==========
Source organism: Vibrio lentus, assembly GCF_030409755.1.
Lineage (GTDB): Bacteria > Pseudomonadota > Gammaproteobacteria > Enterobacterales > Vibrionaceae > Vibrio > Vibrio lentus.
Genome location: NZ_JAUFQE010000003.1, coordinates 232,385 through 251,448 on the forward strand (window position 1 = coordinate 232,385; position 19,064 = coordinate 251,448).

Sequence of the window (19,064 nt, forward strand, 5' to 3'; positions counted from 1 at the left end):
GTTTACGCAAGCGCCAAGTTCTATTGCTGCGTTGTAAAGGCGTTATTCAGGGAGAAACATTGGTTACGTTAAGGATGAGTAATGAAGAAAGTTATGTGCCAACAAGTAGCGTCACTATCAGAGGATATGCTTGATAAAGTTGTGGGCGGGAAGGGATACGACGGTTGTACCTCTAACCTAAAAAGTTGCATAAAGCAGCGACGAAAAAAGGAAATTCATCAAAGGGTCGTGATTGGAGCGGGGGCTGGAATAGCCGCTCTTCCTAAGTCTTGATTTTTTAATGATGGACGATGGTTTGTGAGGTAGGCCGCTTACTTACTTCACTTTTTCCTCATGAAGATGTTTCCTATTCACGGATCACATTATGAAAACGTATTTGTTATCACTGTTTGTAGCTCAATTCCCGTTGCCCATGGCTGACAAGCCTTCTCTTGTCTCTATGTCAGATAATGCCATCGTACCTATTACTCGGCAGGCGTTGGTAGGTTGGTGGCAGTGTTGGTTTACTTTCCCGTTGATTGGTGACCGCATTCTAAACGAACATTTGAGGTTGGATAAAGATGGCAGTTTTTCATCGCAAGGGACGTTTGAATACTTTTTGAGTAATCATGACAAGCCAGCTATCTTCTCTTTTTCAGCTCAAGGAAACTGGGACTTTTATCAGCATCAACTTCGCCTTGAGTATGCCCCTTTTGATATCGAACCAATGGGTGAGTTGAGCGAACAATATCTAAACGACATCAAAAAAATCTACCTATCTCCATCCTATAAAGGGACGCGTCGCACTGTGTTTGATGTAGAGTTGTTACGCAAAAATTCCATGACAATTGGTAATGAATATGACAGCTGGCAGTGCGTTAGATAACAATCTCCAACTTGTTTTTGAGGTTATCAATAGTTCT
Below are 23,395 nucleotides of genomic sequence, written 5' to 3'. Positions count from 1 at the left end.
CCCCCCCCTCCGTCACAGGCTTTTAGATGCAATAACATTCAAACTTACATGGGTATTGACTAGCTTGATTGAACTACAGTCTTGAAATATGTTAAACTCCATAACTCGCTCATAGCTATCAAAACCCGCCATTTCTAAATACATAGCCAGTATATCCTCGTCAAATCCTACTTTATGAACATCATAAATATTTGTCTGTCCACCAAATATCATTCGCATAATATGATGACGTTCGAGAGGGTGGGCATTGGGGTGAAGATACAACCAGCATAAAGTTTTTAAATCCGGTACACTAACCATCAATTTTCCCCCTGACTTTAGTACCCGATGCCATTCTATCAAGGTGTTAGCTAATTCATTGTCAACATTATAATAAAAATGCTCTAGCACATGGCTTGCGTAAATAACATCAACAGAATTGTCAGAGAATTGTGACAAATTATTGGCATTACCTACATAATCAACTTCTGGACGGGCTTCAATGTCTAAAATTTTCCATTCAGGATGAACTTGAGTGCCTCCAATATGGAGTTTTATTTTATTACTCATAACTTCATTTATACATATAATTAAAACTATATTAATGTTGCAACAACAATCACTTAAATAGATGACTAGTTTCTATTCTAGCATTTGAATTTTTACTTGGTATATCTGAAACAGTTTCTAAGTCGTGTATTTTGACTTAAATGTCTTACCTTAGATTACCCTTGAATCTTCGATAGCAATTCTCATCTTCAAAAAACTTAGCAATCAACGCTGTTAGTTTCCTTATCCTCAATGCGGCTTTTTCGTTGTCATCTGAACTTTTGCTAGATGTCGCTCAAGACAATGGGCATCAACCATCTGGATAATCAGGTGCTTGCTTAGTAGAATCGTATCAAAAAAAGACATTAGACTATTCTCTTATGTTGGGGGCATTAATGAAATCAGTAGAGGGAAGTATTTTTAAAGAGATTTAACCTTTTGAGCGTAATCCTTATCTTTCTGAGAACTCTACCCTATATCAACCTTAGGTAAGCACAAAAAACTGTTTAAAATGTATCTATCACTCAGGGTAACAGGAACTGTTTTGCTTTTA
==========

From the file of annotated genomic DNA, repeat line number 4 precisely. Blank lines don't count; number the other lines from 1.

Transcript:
Sequence of the window (19,064 nt, forward strand, 5' to 3'; positions counted from 1 at the left end):